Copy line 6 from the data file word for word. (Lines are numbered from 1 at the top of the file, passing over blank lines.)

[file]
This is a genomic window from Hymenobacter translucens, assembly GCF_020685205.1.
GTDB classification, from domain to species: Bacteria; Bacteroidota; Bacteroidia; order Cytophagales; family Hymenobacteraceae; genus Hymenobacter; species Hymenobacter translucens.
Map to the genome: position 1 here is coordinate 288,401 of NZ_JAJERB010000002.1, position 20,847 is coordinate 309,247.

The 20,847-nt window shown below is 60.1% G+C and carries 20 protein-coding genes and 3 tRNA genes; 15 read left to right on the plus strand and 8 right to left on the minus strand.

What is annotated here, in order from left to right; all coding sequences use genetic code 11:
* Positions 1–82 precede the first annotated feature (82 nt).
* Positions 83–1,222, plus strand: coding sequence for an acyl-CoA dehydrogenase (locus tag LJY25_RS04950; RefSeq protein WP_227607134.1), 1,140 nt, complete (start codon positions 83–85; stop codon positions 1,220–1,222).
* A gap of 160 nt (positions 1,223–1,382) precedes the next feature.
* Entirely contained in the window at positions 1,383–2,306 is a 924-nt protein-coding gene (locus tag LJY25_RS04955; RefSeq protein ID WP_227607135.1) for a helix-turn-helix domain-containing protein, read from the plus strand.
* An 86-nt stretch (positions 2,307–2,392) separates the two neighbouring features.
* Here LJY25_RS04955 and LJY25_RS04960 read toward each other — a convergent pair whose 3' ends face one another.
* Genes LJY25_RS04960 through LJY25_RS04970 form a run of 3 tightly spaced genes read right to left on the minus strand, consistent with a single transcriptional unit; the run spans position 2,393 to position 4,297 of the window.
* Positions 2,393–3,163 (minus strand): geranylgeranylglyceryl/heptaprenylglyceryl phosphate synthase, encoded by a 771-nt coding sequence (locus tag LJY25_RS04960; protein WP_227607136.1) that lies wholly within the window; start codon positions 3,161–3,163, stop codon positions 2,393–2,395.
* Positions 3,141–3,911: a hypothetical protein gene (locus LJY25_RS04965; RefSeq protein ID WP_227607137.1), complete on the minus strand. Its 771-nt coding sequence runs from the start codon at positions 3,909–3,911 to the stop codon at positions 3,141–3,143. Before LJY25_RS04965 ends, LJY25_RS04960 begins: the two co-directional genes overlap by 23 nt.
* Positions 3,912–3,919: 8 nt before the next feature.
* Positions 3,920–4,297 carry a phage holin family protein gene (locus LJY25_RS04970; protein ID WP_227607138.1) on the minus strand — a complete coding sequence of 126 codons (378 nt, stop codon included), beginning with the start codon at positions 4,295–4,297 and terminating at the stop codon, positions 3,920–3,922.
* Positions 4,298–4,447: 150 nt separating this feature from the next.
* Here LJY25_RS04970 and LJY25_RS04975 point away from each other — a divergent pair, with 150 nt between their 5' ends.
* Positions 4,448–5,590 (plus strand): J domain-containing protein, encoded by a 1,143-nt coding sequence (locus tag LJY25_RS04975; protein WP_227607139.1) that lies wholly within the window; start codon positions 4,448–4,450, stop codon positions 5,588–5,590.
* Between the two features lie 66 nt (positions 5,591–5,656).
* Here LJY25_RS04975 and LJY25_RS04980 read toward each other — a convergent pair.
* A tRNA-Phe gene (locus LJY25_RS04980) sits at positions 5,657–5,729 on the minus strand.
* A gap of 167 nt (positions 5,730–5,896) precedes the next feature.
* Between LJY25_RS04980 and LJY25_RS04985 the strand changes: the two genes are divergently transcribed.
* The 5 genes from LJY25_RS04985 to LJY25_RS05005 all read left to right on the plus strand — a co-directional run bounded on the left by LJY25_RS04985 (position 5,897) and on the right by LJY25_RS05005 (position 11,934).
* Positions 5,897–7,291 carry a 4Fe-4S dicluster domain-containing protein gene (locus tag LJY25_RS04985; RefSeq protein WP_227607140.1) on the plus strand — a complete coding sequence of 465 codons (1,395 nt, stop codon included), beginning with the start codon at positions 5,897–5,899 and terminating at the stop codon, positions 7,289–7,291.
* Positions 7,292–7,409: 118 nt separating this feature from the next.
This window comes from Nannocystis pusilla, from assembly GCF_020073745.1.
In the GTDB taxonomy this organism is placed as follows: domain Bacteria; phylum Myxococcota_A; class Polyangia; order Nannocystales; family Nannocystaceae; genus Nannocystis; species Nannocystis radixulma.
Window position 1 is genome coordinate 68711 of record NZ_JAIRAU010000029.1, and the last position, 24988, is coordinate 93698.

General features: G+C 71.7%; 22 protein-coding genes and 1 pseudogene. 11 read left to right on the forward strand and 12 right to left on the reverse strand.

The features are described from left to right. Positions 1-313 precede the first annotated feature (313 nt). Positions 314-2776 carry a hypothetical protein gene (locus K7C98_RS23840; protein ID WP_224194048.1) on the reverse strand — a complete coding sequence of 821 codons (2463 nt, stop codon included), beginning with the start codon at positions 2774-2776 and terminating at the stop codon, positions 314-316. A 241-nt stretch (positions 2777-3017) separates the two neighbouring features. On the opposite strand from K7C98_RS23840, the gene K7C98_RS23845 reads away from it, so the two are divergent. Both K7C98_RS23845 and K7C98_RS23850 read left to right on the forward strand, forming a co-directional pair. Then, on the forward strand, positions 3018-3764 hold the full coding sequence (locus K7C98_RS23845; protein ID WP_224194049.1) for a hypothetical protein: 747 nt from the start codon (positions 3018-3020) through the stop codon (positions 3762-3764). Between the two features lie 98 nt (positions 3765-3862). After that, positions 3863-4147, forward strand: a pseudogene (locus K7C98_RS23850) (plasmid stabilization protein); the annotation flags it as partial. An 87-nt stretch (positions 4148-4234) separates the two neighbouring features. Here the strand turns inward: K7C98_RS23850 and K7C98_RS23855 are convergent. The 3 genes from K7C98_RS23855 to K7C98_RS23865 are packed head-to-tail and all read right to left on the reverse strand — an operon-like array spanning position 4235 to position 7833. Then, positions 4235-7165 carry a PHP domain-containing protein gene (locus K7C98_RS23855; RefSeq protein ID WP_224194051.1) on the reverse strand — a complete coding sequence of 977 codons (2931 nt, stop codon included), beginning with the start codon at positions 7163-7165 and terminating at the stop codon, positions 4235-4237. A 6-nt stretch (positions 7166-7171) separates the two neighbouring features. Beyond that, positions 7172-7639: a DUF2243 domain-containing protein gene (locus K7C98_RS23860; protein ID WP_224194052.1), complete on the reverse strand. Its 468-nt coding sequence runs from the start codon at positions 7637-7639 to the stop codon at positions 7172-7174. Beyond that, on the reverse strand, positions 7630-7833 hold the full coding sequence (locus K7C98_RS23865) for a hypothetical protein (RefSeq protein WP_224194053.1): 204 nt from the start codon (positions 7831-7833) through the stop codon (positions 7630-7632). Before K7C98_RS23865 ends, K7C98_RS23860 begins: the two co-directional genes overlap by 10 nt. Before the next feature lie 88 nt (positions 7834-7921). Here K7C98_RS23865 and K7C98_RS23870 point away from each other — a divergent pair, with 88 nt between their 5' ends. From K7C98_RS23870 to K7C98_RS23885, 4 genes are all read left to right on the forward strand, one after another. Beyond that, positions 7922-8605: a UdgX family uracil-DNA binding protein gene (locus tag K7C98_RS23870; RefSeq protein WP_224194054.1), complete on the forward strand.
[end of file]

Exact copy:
* Positions 1–82 precede the first annotated feature (82 nt).